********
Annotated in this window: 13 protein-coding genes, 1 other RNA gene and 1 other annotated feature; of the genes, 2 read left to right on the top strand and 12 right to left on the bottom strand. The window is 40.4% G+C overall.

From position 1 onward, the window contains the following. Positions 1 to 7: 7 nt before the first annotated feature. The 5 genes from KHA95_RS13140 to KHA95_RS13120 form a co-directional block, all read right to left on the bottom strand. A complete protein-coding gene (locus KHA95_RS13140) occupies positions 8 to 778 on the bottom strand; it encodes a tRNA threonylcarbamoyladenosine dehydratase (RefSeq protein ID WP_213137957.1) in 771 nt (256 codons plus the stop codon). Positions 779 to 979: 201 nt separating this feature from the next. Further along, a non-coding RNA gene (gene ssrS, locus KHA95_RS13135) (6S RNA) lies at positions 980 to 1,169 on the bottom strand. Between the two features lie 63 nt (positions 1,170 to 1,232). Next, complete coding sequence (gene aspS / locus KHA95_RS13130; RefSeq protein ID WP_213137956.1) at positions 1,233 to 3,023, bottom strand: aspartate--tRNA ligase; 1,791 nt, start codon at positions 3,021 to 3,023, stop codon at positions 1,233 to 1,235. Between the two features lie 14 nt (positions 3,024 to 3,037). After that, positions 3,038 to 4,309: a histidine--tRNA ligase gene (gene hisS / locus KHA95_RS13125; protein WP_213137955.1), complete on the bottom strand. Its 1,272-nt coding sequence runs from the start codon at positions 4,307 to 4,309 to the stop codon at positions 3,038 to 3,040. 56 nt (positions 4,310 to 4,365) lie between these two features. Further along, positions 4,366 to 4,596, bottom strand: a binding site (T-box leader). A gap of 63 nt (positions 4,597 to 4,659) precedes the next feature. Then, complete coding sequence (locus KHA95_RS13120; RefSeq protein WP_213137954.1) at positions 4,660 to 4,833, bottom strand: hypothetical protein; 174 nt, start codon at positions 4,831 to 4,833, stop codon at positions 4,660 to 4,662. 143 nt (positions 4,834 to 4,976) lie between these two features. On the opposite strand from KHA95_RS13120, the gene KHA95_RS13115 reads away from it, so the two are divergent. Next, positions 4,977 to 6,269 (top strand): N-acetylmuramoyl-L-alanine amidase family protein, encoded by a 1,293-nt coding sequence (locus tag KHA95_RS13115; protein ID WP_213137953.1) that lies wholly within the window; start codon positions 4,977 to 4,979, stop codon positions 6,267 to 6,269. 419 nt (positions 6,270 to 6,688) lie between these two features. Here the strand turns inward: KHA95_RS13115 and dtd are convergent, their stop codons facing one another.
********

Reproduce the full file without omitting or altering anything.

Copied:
Annotated in this window: 13 protein-coding genes, 1 other RNA gene and 1 other annotated feature; of the genes, 2 read left to right on the top strand and 12 right to left on the bottom strand. The window is 40.4% G+C overall.

From position 1 onward, the window contains the following. Positions 1 to 7: 7 nt before the first annotated feature. The 5 genes from KHA95_RS13140 to KHA95_RS13120 form a co-directional block, all read right to left on the bottom strand. A complete protein-coding gene (locus KHA95_RS13140) occupies positions 8 to 778 on the bottom strand; it encodes a tRNA threonylcarbamoyladenosine dehydratase (RefSeq protein ID WP_213137957.1) in 771 nt (256 codons plus the stop codon). Positions 779 to 979: 201 nt separating this feature from the next. Further along, a non-coding RNA gene (gene ssrS, locus KHA95_RS13135) (6S RNA) lies at positions 980 to 1,169 on the bottom strand. Between the two features lie 63 nt (positions 1,170 to 1,232). Next, complete coding sequence (gene aspS / locus KHA95_RS13130; RefSeq protein ID WP_213137956.1) at positions 1,233 to 3,023, bottom strand: aspartate--tRNA ligase; 1,791 nt, start codon at positions 3,021 to 3,023, stop codon at positions 1,233 to 1,235. Between the two features lie 14 nt (positions 3,024 to 3,037). After that, positions 3,038 to 4,309: a histidine--tRNA ligase gene (gene hisS / locus KHA95_RS13125; protein WP_213137955.1), complete on the bottom strand. Its 1,272-nt coding sequence runs from the start codon at positions 4,307 to 4,309 to the stop codon at positions 3,038 to 3,040. 56 nt (positions 4,310 to 4,365) lie between these two features. Further along, positions 4,366 to 4,596, bottom strand: a binding site (T-box leader). A gap of 63 nt (positions 4,597 to 4,659) precedes the next feature. Then, complete coding sequence (locus KHA95_RS13120; RefSeq protein WP_213137954.1) at positions 4,660 to 4,833, bottom strand: hypothetical protein; 174 nt, start codon at positions 4,831 to 4,833, stop codon at positions 4,660 to 4,662. 143 nt (positions 4,834 to 4,976) lie between these two features. On the opposite strand from KHA95_RS13120, the gene KHA95_RS13115 reads away from it, so the two are divergent. Next, positions 4,977 to 6,269 (top strand): N-acetylmuramoyl-L-alanine amidase family protein, encoded by a 1,293-nt coding sequence (locus tag KHA95_RS13115; protein ID WP_213137953.1) that lies wholly within the window; start codon positions 4,977 to 4,979, stop codon positions 6,267 to 6,269. 419 nt (positions 6,270 to 6,688) lie between these two features. Here the strand turns inward: KHA95_RS13115 and dtd are convergent, their stop codons facing one another.